Business & Government Products & Services Sep 25, 2015

Berkeley Becomes the Third U.S. College to Teach Icelandic

Halló! Looking to learn Icelandic? Head to Berkeley, California.

Updated 9/25: If California is a little too far for you, the Scandinavia House in New York City will begin its Icelandic language classes starting on September 29. Classes for beginners and more experienced Icelandic speakers are available. For further information, contact the teacher Hildur Loftsdóttir at

Despite the small number of fluent Icelandic speakers (about 320,000), the Institute of European Studies calls modern Icelandic “a strategic language in transatlantic connections between the U.S. and Europe, as well as between Europe and the Arctic.” UC Berkeley must agree – this fall, they’re partnering with IES to bring Modern Icelandic to their Nordic curriculum.

This marks the third university in the United States to bring Icelandic studies to their students. Berkeley will join the ranks of Brigham Young University in Utah, where modern Icelandic is also taught, and the University of Minnesota, which sends students to Iceland for three weeks as part of a six-week study abroad language session.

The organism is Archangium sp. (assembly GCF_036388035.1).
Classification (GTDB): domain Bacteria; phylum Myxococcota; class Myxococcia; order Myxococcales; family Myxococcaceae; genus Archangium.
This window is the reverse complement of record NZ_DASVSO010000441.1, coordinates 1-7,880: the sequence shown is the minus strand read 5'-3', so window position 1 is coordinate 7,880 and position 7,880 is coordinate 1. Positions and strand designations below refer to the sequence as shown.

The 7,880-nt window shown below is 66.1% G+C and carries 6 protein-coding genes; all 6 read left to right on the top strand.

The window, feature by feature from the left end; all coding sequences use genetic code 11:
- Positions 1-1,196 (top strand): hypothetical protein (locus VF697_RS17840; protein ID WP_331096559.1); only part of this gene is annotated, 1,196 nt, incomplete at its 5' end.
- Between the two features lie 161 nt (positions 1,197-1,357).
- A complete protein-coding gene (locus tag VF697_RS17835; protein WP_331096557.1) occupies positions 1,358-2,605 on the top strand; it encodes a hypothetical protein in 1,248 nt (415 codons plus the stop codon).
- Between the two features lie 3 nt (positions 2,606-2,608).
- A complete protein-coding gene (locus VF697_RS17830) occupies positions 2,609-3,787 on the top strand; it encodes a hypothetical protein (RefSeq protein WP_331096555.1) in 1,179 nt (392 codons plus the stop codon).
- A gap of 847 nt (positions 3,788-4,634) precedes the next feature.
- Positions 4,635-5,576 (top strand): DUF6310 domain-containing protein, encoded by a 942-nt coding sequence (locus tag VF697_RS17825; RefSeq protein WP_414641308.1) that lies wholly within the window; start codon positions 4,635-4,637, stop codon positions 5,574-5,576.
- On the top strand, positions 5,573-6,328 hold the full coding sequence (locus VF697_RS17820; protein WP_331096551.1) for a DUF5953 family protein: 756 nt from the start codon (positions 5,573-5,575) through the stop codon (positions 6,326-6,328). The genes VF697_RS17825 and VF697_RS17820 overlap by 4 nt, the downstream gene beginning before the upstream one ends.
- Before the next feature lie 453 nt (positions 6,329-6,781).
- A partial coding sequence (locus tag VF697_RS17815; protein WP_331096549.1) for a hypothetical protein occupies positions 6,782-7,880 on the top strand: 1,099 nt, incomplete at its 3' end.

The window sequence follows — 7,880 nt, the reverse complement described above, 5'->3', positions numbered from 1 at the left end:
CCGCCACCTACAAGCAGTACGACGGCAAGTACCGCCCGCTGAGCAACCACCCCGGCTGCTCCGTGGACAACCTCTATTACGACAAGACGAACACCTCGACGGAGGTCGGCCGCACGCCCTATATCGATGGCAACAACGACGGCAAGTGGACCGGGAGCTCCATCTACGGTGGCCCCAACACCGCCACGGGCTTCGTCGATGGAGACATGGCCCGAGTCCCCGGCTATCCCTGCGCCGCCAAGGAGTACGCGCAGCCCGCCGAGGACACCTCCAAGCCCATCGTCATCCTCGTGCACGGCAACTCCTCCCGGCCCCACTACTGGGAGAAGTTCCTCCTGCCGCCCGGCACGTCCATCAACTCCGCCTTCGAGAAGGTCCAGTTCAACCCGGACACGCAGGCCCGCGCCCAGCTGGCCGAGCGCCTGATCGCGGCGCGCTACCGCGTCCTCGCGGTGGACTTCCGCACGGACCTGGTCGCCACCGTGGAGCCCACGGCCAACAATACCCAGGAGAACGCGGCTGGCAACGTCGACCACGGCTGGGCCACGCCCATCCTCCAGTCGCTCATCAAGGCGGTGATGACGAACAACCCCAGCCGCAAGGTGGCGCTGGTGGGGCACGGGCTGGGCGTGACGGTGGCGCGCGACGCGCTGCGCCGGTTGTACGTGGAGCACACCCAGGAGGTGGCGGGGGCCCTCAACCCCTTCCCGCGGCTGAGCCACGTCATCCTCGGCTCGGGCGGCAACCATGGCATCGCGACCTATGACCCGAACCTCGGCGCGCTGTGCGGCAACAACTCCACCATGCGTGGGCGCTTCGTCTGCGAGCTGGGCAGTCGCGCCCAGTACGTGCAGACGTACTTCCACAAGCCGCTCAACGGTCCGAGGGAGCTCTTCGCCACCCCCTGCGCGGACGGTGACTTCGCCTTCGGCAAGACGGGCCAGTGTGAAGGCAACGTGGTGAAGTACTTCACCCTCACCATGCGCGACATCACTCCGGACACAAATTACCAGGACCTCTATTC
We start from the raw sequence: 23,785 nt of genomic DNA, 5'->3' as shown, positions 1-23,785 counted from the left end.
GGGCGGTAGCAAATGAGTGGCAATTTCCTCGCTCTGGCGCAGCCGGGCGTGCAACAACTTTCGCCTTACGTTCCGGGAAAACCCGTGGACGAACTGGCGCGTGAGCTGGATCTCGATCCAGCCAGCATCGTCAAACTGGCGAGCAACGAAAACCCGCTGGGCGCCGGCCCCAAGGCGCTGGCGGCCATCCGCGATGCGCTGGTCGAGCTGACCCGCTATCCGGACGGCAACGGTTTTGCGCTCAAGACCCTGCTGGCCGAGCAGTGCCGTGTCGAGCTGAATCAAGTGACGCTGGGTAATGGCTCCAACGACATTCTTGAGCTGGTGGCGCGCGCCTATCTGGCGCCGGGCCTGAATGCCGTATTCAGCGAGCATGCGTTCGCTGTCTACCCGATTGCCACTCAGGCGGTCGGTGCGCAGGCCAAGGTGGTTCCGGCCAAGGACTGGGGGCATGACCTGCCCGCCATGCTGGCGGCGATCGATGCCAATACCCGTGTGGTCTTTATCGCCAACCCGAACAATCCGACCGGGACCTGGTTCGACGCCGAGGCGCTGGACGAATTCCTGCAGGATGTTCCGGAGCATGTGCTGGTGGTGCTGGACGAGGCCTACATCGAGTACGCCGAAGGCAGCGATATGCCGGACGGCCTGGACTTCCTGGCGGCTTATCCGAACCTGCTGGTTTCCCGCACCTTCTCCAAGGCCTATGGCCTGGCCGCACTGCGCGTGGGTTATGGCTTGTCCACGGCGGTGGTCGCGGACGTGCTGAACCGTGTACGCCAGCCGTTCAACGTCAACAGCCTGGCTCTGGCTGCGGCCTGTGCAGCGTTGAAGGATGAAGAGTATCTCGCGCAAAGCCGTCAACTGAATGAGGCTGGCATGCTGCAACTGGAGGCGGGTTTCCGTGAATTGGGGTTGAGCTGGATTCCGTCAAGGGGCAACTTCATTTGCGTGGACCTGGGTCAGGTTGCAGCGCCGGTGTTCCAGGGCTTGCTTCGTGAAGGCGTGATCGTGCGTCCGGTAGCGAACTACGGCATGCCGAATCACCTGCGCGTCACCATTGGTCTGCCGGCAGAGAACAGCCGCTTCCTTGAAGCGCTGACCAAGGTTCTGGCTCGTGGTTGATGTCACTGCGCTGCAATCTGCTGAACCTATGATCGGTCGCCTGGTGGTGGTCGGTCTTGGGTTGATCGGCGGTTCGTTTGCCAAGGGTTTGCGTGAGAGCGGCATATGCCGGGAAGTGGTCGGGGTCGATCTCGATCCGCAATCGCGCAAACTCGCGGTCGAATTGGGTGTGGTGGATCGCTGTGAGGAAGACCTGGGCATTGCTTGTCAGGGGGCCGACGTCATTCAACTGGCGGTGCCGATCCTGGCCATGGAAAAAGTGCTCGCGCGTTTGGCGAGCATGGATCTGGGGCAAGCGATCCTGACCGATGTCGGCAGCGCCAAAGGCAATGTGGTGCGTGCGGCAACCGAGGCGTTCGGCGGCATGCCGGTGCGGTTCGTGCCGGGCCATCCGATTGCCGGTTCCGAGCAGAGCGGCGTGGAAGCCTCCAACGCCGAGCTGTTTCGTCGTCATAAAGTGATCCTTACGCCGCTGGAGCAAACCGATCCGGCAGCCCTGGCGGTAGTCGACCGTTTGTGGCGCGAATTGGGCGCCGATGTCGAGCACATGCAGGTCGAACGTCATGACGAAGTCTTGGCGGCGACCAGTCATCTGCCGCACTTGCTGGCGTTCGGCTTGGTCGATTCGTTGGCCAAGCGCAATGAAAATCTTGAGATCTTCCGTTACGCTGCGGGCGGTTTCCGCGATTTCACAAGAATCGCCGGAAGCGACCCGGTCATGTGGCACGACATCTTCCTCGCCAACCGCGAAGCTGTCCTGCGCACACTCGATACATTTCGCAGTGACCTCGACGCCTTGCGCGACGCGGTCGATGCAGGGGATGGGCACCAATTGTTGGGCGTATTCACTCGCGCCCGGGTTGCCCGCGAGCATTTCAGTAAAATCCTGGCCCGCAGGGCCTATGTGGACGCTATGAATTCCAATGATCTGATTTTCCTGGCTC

The Modern Icelandic course will fall under Berkeley’s recently-established Nordic Studies Program and the Department of Scandinavian. Students will have the opportunity to learn from linguist Jackson Crawford, who will Skype in from UCLA, in a back-to-back fall and spring semester course.

One of the aspects that makes modern Icelandic so unique is its “language purism.” According to Crawford, who interestingly was a consultant on the movie Frozen, Icelanders develop their own terms for everything, from ancient dinosaur fossils to modern technology. In contrast, many other languages derive their terms by borrowing from other languages. “A computer is ‘tölva’, a conjunction of tala, which means number, and völva, a witch or female fortune teller,” Crawford says.

The Scandinavian Department previously offered courses in Swedish, Norwegian and Danish. Learning Icelandic tends to give students a leg up in learning these other Nordic languages as well.

If you’re not a student at Berkeley, don’t worry; you can learn some Icelandic right now with these simple phrases: